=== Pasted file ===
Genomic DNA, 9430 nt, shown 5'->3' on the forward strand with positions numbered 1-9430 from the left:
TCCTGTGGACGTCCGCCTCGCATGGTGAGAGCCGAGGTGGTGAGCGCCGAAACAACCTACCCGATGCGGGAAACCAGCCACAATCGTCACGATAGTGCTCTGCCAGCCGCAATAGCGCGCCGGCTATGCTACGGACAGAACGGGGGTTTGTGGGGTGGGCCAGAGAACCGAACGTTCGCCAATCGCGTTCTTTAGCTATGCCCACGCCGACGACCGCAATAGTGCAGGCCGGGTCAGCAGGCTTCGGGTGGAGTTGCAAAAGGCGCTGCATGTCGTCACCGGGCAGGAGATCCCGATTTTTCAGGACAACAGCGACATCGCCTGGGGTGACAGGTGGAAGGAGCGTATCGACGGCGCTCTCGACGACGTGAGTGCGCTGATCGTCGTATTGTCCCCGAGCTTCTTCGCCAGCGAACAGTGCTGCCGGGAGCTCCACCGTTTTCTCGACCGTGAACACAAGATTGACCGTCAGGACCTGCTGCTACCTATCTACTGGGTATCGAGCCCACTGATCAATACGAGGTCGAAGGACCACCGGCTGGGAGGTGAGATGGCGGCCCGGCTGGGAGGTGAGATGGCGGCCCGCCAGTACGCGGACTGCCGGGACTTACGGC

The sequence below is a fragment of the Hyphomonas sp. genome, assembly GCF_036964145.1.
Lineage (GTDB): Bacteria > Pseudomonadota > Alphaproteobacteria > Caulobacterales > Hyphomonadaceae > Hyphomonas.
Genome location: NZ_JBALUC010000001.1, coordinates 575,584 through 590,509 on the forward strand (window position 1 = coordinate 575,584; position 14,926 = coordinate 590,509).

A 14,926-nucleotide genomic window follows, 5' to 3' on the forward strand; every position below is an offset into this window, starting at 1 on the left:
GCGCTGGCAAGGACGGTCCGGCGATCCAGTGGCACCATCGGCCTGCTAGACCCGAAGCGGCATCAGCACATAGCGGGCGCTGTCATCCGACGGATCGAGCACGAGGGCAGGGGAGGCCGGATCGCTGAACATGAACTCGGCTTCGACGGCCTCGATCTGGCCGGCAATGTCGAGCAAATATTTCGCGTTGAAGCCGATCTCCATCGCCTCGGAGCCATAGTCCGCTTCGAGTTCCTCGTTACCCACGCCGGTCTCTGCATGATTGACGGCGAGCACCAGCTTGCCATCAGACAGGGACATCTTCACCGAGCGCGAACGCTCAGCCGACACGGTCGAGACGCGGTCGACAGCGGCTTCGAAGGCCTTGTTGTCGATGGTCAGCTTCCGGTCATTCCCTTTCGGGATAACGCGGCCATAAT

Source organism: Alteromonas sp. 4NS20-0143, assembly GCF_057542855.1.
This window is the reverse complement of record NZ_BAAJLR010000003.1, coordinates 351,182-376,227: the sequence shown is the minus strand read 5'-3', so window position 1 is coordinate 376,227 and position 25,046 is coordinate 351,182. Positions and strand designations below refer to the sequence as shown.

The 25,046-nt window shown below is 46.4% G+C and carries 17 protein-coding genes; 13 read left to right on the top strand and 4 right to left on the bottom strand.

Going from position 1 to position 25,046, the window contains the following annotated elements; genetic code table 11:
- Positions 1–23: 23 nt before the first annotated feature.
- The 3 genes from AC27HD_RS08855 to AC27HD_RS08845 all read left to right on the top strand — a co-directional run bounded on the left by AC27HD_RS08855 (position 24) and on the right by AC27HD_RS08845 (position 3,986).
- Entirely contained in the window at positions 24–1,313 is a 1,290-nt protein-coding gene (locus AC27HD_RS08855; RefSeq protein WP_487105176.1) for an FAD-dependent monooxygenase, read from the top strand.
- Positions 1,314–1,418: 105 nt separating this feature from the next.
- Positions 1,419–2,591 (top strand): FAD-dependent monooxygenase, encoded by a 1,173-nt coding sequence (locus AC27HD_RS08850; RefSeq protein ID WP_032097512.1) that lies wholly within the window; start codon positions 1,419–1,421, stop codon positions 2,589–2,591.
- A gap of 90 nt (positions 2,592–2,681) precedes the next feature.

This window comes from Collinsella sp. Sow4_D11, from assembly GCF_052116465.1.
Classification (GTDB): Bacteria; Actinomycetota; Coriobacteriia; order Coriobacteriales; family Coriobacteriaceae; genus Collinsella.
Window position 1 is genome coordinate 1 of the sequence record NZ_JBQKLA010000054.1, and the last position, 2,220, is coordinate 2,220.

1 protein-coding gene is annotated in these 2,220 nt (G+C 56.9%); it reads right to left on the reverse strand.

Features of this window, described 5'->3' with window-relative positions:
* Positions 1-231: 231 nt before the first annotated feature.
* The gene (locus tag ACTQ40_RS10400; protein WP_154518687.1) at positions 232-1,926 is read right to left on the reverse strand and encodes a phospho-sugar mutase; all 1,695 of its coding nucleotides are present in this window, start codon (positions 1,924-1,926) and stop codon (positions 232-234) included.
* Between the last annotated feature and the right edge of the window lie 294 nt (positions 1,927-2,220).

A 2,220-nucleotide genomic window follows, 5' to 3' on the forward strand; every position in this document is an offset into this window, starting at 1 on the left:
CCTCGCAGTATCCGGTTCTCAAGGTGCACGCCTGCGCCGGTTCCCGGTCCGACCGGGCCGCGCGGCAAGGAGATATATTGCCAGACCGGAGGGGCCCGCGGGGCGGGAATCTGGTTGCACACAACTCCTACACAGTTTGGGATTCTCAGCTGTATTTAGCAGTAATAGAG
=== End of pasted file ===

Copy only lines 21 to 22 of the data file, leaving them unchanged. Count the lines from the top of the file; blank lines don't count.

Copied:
1 protein-coding gene is annotated in these 2,220 nt (G+C 56.9%); it reads right to left on the reverse strand.

Features of this window, described 5'->3' with window-relative positions: